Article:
Are You Ready To Consolidate Credit Card Debt?
If you are struggling to make your credit card payments every month and wondering when and how you will ever pay down your credit cards, it may be time to consolidate credit card debt using a personal loan.
First, ask yourself these questions:
- Are you paying high interest on your credit card debt?
- Do you have a large credit card balance?
- Are carrying balances on multiple credit cards?
- Are you looking for alternatives to expensive cash advances from your credit card?
- Do you have medical expenses or large purchases that you would rather not put on a high interest credit card?
If you answered “Yes” to any of these questions, a personal loan might be a good option.
How Personal Loans Can Help Lower Your Debt
If you have been carrying credit card debt, or you need to finance medical expenses or other large purchases and don’t want to use high interest credit cards, a personal loan may be a good option. Personal loans often offer lower interest rates and better payment terms than credit cards do.
Today there are many types of personal loan lenders in the marketplace. Some cater to high credit borrowers. Others are low credit friendly. In addition, if you consolidate credit card debt with a personal loan, you may be able to obtain a personal loan with a lower monthly payment that can free up some cash for emergency savings, or a small investment fund to hedge your debts.
When To Consider A Personal Loan
If any of the scenarios below apply to your situation, consider looking into a personal loan.
- If the interest you’re paying in credit card debt is greater than the interest you can get on a personal loan. (Remember to look at all the associated expenses on the credit card and the loan – both interest and fees.)
- If you’re looking to consolidate multiple credit cards into one simple, lower monthly payment.
- If you’re looking to finance a large purchase or medical procedure at a lower interest rate.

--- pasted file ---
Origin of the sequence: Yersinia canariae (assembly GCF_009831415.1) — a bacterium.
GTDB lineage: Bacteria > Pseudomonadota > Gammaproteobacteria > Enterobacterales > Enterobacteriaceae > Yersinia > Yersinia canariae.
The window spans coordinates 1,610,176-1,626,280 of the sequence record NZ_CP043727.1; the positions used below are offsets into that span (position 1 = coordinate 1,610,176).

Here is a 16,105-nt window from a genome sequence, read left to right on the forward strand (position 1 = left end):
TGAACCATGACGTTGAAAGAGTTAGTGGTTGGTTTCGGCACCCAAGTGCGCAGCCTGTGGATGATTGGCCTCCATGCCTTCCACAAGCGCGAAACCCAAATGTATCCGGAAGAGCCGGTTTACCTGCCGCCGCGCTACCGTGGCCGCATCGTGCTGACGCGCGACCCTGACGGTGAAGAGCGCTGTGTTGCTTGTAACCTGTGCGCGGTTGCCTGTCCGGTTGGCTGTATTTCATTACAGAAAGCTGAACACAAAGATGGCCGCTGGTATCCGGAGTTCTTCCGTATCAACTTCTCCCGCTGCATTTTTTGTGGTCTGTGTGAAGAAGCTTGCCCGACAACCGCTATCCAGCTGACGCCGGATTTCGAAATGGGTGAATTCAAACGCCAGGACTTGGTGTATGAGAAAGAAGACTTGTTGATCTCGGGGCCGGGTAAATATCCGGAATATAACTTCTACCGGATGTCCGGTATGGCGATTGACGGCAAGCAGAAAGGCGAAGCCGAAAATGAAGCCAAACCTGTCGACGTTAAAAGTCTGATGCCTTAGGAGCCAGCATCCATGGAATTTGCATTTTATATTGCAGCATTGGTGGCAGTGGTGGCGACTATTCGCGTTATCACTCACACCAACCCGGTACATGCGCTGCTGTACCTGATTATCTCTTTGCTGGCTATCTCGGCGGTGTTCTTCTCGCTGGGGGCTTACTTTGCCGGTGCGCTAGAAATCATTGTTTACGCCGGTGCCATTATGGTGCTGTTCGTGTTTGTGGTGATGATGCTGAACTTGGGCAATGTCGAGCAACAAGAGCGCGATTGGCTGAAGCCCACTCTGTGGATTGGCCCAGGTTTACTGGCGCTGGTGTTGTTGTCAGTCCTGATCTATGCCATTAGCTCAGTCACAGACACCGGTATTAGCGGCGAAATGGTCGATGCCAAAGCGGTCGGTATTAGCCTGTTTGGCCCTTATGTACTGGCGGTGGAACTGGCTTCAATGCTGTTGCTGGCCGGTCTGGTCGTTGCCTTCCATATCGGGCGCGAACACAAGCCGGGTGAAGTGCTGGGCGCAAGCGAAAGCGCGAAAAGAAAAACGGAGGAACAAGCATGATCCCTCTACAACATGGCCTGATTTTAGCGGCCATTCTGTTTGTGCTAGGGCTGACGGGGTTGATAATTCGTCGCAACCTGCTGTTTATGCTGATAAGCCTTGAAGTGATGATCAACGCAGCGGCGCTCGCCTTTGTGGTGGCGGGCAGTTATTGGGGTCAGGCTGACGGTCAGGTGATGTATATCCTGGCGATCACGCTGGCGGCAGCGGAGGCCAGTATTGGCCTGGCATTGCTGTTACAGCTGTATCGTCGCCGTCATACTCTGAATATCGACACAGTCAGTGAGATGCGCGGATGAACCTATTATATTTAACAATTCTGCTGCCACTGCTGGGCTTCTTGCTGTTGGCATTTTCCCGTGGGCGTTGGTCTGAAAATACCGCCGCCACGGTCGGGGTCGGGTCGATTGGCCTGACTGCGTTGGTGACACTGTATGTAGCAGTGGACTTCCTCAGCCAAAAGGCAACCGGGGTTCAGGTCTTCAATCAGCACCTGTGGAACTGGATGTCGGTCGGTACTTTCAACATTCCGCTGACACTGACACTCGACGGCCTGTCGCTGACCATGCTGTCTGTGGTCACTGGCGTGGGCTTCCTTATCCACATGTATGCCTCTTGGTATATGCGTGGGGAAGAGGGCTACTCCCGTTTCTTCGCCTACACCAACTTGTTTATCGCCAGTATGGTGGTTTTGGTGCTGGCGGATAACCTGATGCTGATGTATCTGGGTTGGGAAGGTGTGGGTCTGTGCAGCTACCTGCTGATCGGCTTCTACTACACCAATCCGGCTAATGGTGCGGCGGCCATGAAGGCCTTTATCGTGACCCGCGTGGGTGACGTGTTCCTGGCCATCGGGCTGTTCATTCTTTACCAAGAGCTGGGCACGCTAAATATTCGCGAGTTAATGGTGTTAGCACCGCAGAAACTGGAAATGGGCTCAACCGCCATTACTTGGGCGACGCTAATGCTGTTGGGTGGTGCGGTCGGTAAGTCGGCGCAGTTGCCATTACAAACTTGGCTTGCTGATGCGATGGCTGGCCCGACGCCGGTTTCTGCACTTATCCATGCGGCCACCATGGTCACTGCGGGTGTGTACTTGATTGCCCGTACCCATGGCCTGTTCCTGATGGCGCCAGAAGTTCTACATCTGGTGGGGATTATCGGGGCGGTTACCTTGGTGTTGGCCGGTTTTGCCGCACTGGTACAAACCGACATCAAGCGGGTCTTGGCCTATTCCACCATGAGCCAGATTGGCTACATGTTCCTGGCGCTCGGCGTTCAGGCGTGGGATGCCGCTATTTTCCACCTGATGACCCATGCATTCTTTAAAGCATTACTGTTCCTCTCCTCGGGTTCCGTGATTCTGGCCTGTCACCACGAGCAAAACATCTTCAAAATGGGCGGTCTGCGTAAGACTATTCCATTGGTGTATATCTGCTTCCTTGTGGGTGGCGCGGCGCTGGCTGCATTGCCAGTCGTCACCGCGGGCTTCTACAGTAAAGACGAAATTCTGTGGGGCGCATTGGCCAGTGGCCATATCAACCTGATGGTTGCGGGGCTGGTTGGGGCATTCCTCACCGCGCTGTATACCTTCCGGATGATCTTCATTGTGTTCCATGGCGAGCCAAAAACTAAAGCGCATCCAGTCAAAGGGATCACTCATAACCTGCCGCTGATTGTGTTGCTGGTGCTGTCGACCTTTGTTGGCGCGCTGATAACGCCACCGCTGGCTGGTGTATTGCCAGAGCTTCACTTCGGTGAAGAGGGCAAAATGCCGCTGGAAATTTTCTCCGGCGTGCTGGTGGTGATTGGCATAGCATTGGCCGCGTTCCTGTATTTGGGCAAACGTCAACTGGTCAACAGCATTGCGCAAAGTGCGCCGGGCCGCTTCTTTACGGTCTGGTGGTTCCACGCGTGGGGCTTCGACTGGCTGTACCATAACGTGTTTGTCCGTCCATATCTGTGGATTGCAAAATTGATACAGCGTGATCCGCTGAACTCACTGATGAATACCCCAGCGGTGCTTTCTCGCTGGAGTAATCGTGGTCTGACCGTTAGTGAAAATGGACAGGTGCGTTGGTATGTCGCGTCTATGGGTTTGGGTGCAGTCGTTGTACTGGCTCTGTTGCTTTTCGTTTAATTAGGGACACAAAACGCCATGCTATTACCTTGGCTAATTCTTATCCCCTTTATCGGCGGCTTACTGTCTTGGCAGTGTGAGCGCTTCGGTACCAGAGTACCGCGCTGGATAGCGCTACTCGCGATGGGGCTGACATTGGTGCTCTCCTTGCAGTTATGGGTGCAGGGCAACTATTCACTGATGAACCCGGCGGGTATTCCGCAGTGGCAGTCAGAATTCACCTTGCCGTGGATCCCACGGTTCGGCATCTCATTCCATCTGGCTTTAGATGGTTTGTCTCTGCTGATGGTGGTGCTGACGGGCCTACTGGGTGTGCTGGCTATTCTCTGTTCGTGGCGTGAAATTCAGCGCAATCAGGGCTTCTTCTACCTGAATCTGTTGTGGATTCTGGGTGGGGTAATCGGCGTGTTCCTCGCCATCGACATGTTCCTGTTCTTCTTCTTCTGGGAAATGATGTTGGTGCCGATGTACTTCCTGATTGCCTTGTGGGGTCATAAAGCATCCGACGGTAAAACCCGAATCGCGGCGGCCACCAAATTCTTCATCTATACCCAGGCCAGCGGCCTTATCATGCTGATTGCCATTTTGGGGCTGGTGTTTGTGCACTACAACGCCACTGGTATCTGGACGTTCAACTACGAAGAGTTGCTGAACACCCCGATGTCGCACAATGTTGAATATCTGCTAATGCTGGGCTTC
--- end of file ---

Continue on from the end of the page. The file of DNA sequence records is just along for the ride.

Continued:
Before Taking A Personal Loan, Do These Things
- Call your credit card company and ask for better terms. Sometimes you can negotiate a lower interest rate, smaller monthly payment, or fee waivers.
- Look into transferring high interest credit card balances to a 0% APR credit card. Many credit cards offer an introductory APR of 0%, up to the first 12-24 months. If you think you can pay down your credit card during the introductory period, this may be a good option for you.
- If you decide to take on a personal loan, research the lenders. Make sure there are no pre-payment penalties, fees, and no introductory rates that then go up,
- Compare offers from different lenders. Don’t go with the first offer you see. It’s now easy to compare across many lenders at once.
Check out our guide on how to get the best personal loan. We thoroughly review the best of the not-so-bad players in the personal loan space.
After you Consolidate Credit Card Debt
- Don’t use your cards! There is no sense in consolidating credit card debt only to run up your credit cards again. Put them in a safe place but don’t cancel them. Keeping your accounts open and paid off will increase your credit score.
- Go on a spending diet. Cut back on all the little things that add up at the end of the month. Turn it into a game. See how much you can save. Use our free app to help you stay on top of your game.
- Set up a budget. Figure out where your money is going. Designate different buckets for each spending category. When that category is depleted (e.g. movies), don’t spend beyond it.